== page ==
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Edith Wharton's "Ethan Frome" A Review

1070 words - 5 pages

In "Ethan Frome", Wharton uses imagery to depict the ways individual expression is repressed by social constraints. "Ethan Frome", the protagonist in the tragic novel, is a victim of the social expectations. The setting for the novel, Starkfield, is bleak and barren, like the "deadness of the community". Wharton criticises the traditional conventions, which prevent Ethan from escaping from a marriage in which he has no happiness, to pursue a new life.Ethan's marriage to the hypochondriac Zeena is Wharton's way of expressing her disapproval of the traditional conventions of the early 20th century. Zeena is portrayed as a "mysterious alien presence, an evil energy secreted from the long years ...view middle of the document...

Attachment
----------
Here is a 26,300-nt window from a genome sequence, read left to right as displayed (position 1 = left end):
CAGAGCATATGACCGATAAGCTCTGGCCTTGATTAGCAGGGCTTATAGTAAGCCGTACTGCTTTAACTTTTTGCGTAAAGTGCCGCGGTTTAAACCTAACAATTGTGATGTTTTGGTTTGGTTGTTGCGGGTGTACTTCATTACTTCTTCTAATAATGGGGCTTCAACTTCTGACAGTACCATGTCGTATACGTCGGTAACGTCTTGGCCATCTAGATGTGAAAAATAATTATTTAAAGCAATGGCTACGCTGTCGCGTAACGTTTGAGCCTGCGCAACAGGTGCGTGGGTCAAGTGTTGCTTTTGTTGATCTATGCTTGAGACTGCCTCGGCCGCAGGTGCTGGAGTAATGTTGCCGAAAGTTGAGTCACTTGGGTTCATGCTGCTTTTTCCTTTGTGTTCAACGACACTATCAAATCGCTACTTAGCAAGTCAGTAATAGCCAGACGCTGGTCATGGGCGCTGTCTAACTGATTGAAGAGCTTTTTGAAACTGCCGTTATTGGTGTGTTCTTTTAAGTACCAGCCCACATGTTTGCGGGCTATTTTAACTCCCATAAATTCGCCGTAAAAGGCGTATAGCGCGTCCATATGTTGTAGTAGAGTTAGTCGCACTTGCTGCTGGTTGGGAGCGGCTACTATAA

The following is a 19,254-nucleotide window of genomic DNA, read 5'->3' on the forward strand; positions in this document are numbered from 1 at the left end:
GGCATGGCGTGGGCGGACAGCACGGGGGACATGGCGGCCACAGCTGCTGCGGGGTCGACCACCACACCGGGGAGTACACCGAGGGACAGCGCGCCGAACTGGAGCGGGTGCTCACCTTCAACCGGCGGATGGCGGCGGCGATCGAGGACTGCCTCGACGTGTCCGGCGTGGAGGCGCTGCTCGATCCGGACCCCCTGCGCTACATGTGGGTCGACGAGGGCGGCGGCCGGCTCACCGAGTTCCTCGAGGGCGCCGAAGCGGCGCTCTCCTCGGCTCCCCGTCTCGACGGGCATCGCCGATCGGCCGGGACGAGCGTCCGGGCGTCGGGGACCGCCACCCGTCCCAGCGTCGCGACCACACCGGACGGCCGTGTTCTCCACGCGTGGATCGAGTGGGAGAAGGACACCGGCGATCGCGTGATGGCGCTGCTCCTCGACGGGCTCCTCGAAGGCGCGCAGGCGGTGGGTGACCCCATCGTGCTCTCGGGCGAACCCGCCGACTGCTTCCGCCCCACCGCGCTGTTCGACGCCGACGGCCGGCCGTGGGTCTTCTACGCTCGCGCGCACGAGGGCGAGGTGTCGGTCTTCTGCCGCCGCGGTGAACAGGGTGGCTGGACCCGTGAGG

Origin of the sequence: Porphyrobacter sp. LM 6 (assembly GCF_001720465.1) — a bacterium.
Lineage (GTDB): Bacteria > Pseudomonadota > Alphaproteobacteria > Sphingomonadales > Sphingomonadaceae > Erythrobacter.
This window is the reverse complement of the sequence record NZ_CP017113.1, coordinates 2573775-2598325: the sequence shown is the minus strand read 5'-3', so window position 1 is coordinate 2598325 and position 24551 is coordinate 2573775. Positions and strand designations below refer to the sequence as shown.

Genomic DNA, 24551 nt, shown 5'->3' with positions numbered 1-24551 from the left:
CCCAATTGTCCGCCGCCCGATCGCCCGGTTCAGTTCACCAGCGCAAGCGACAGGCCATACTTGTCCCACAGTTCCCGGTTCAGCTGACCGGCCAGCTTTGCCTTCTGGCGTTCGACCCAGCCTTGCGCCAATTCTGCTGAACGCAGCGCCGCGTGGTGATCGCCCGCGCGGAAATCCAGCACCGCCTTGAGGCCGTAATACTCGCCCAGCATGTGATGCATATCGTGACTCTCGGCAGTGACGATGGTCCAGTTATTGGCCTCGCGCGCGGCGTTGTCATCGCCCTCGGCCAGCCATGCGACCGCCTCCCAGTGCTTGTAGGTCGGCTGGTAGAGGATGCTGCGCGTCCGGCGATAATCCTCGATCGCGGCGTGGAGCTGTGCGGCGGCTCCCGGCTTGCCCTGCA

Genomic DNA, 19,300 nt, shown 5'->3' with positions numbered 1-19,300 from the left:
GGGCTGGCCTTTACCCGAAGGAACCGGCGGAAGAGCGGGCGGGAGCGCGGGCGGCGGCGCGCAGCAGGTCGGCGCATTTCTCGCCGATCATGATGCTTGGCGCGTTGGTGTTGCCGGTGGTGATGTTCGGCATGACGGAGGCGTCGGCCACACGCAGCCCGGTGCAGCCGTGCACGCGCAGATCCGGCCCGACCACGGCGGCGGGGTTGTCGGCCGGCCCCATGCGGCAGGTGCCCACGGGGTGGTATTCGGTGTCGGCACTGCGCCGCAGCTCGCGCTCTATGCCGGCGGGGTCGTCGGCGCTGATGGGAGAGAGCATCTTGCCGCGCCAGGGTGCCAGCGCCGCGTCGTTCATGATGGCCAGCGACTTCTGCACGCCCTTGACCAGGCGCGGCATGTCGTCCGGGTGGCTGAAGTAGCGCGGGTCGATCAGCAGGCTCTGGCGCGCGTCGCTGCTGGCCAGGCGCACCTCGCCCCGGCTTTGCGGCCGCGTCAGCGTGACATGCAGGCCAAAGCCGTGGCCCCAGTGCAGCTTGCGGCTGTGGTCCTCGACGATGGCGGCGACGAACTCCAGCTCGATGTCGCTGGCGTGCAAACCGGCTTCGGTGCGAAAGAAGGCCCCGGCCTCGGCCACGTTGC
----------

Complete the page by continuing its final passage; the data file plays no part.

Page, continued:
Wharton suggests that social constraints are able to push individuals to suicide as the only way of escaping their lives within a community. Ethan's bleak and desolate house is symbolic of Ethan himself. Wharton describes the house as "exanimate", and stated that a "black wraith of deciduous creeper flapped from the porch". It is a symbol of death and reminds the reader that Ethan is living death in itself, as he is unable to express his true feelings for Mattie. Wharton constructs the novel in a way where readers would have to consider that the true tragedy in the novel as she saw it was the social expectations that was predominant in the early 20th century.The characters are mainly inhibited by the class differences and by poverty. The class identification that is dominant in Starkfield is reminiscent of Wharton's society. When Mattie was about to be sent away, Ethan considers leaving with Mattie, but is stopped when he realises that he did not have any money, and had to consider Mattie in his financial plans. His moral conscience prevents him from leaving Zeena as he worries that she would be "alone and destitute". Wharton is compassionate about poverty, and empathises with it, "my heart tightens at the thought of the hard compulsions of the poor."Wharton explores the theme of repression through Ethan and Zeena's relationship. Zeena had "mastered him" and she oppressed him with her notions of ill health. Ethan is repressed by his poverty, morality and his marriage.Wharton creates a bleak and dreary setting to show the isolation of the characters and their mental state. The name of the town, Starkfield, is symbolic of Ethan's arid life. Stark denotes the lifelessness and devastation of the people. The setting is winter, as it symbolises the emotional and physical isolation, cold, darkness and death that surround Ethan. The narrator says that Ethan is like a piece of the "mute,...

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